Here’s what you need to know.
After a hurricane, it is rare not to have some impact to your property. Hurricanes are mother nature’s way of cleaning up her yard such as blowing away dead tree limbs and branches which could result in damage to your home or vehicles.
While your first reaction may be to call your insurance company, it’s important to note that most policies have an increased deductible when it involves a hurricane. So you’ll need to first determine if the damage exceeds your deductible. For instance, if you have $2,500 in damage and a $4,000 deductible, filing a claim is the last thing you’ll want to do. Not only will your claim get denied, they’ll be contacting you to make sure all damage has been repaired to their specifications.
Get all the numbers and know where you stand. Your agent should be able to assist you with this with a quick call. Also, request that your agent documents your call to find out whether or not to file a claim. Your next step is to get estimates.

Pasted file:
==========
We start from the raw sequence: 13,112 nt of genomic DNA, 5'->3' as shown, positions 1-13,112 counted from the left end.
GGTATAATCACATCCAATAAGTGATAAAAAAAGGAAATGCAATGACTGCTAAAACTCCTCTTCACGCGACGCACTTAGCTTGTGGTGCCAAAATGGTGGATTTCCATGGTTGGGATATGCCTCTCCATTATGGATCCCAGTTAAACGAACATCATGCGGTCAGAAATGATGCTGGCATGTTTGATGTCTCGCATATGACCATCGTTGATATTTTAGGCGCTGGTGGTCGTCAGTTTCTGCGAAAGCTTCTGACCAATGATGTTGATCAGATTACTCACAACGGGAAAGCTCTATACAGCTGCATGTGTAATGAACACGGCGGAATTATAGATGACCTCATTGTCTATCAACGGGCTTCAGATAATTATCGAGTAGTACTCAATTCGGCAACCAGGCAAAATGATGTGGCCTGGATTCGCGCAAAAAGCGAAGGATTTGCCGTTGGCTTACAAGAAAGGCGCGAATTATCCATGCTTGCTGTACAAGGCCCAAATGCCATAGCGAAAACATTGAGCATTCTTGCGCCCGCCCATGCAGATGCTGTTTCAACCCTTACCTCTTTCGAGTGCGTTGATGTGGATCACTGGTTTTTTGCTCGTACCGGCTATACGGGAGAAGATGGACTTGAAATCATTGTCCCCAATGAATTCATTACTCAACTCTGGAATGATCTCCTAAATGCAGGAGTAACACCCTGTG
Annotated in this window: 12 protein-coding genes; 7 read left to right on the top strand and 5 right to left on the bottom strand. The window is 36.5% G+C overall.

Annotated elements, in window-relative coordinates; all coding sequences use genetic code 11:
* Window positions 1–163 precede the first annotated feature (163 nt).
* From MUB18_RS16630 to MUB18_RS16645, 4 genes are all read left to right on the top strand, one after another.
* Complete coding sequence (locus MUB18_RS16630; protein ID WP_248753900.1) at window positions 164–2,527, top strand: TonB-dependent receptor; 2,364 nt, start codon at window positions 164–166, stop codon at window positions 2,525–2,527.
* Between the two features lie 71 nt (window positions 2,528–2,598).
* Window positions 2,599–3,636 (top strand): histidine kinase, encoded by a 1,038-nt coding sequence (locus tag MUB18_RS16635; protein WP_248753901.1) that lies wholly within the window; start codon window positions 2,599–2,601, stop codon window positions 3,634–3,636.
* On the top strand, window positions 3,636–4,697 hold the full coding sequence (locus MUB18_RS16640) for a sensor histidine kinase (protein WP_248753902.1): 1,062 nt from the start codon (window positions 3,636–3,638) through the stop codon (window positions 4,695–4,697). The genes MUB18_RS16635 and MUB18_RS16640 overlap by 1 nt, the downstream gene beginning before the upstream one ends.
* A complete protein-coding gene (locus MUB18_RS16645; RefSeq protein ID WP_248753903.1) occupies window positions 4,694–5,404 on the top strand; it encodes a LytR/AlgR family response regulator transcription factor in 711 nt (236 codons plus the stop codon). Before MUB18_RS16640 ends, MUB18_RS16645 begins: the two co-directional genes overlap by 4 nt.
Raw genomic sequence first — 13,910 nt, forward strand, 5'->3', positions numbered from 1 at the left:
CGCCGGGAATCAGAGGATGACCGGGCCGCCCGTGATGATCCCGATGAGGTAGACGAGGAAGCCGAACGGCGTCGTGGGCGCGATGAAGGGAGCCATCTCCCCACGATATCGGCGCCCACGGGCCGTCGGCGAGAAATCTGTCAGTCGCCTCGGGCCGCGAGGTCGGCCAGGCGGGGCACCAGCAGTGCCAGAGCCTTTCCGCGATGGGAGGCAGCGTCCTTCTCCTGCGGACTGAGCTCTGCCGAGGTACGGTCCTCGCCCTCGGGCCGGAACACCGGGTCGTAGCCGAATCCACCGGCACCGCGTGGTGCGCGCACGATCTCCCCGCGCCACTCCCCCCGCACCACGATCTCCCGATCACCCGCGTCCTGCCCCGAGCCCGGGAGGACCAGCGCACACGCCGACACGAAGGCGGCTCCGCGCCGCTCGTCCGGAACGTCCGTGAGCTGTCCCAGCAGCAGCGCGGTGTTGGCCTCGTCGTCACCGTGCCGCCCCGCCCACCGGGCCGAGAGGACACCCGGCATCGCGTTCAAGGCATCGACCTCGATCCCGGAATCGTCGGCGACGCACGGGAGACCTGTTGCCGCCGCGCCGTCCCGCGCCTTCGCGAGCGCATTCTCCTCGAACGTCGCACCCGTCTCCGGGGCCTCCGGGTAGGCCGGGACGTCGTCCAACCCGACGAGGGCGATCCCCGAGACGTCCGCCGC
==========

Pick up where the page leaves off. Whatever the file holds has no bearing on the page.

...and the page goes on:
Why estimates? They serve two purposes.
- They help determine if your damages exceed your deductible and warrant a claim.
- It’s good to understand that most adjusters immediately after a hurricane are generalists such as an electrician. If you have an electrical claim, that’s the adjuster you want. That same electrician also assesses other damage, such as your roof, which gives you a head start on resolving your claim.
With the information you’ve gathered, you can now make a decision to proceed with a claim or not.
Your agent is your resource on filing a claim. Insurance companies look at claims all the same whether it’s a $5,000 claim, a $15,000 claim, or a claim filed that pays zero. That matters because it has an impact on your ability to shop for insurance in the future, or worse, subject you to a non-renewal from a denied or an unpaid claim.